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Luxe Weavers Euston Gray

his rug would look great in a French or Coastal farmhouse, thanks to its design which are reminiscent of clouds or the ocean. “The carpet is beautiful and went so well with my living room. My only complaint is that it’s a little thinner than I expected. But overall great quality for the money spent,” says one online consumer.

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nuLOOM Sarina Diamonds

Here is a slightly different diamond pattern, putting the smaller shapes closer together and bisecting them with wide lines. Reviews say the gray color shown in the picture is not always what they got, so be prepared for some variation.

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Artistic Weavers Bohemian

Even though this rug is billed as bohemian, it will be right at home in almost any farmhouse. The patterns are varied, without clashing. It is machine-woven in Turkey and is made of synthetic fibers for toughness and minimal shedding.

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Iron Gate Handspun Jute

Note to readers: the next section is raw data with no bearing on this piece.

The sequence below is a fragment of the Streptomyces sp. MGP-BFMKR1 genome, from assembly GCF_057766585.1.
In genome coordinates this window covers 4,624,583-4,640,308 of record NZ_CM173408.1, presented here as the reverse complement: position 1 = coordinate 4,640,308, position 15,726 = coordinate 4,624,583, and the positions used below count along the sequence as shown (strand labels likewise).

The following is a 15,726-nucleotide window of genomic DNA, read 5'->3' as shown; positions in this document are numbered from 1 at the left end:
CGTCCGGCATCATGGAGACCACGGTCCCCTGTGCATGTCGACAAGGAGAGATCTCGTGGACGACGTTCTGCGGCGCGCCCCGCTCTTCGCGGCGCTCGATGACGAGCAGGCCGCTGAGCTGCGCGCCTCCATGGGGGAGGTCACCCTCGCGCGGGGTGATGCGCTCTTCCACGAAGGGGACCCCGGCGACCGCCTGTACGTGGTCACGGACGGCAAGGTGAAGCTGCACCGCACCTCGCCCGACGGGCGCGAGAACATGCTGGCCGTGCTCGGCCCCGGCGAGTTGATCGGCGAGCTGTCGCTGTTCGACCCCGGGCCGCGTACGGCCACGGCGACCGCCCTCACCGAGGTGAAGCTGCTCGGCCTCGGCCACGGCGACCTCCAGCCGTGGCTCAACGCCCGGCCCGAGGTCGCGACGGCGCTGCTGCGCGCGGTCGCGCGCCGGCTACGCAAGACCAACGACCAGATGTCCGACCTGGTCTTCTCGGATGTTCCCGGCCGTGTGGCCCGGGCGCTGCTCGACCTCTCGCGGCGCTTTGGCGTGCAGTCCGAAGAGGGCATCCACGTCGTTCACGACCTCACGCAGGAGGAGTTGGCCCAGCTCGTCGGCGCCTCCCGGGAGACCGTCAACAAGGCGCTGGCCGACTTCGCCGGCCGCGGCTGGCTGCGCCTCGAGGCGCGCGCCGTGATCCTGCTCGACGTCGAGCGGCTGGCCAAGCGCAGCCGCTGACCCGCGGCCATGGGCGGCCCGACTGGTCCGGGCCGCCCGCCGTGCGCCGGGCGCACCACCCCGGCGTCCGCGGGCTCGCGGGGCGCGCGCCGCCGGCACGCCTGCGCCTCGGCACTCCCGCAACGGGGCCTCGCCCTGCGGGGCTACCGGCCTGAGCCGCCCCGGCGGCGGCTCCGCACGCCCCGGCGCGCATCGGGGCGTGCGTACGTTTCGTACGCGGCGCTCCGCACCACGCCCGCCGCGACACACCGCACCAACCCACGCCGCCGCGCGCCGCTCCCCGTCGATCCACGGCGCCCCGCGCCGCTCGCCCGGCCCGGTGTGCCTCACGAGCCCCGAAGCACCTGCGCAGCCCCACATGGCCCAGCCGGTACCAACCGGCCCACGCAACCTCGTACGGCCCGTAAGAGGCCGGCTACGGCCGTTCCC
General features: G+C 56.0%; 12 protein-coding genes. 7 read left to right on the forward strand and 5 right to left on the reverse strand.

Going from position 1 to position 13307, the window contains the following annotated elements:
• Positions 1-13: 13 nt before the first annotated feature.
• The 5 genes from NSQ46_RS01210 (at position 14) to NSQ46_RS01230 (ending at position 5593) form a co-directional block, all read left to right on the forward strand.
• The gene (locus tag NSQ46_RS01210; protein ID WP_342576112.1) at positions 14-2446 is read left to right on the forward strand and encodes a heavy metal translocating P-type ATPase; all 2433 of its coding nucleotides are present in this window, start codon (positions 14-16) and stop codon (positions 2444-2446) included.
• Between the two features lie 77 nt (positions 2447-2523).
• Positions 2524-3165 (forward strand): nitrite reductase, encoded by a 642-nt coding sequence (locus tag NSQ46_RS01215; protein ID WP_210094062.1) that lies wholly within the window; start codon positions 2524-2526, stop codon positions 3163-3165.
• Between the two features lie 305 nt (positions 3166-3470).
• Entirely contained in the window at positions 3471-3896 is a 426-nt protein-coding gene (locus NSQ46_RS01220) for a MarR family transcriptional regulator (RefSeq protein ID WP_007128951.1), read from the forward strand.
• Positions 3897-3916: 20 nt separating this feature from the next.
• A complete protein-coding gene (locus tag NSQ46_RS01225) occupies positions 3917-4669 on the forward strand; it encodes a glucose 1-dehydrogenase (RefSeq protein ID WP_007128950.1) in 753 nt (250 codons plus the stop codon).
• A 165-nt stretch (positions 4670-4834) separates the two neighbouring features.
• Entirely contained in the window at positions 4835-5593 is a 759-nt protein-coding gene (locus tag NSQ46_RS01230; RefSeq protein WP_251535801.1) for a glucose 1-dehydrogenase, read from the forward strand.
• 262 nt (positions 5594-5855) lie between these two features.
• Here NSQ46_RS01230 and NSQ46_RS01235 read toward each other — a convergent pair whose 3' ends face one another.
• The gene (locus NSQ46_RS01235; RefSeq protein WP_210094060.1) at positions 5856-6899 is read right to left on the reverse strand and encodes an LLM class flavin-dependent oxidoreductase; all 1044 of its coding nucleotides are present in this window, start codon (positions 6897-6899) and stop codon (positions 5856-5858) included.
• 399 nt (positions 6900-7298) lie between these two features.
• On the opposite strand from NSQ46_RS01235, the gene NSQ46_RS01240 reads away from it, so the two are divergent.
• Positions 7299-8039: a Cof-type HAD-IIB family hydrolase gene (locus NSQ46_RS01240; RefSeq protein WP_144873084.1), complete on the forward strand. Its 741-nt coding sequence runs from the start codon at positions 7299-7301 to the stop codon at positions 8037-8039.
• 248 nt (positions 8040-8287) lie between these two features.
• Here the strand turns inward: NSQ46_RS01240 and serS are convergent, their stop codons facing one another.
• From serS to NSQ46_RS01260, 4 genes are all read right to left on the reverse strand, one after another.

Here we go with a true classic—handspun jute! Not only that, this rug is reversible and durable, plus it comes in a variety of neutral shades. While some reviews say the natural fibers are a bit stiff, one purchaser wrote, “It matches my farmhouse theme perfectly and for that I love it.”

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Hunter Fan Company 59264

This is a lovely rug featuring a genuine farmhouse feel with a faded, distressed design. It offers the best of both worlds with a mix of cotton and polypropelene, making it water and stain resistant, and non-shedding.

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Unique Loom Trellis Frieze Collection Lattice Moroccan Geometri

This rug is pretty modern-looking, but its design could be thought of as honeycomb, bringing to mind bees and nature. You can get it in dark gray or ivory. 

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EARTHALL Cotton Buffalo Plaid Check

This pattern and color may be a little darker than you’d like for a soft, muted farmhouse style, but it could be perfect for an entryway or a place in your home that you want to draw attention to (and it’s even outdoor-friendly). It’s made of 80% cotton and is described as a “rag-rug.”

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What is your preferred farmhouse style, and what is your own favorite decorating tip? Let us know in the comments below.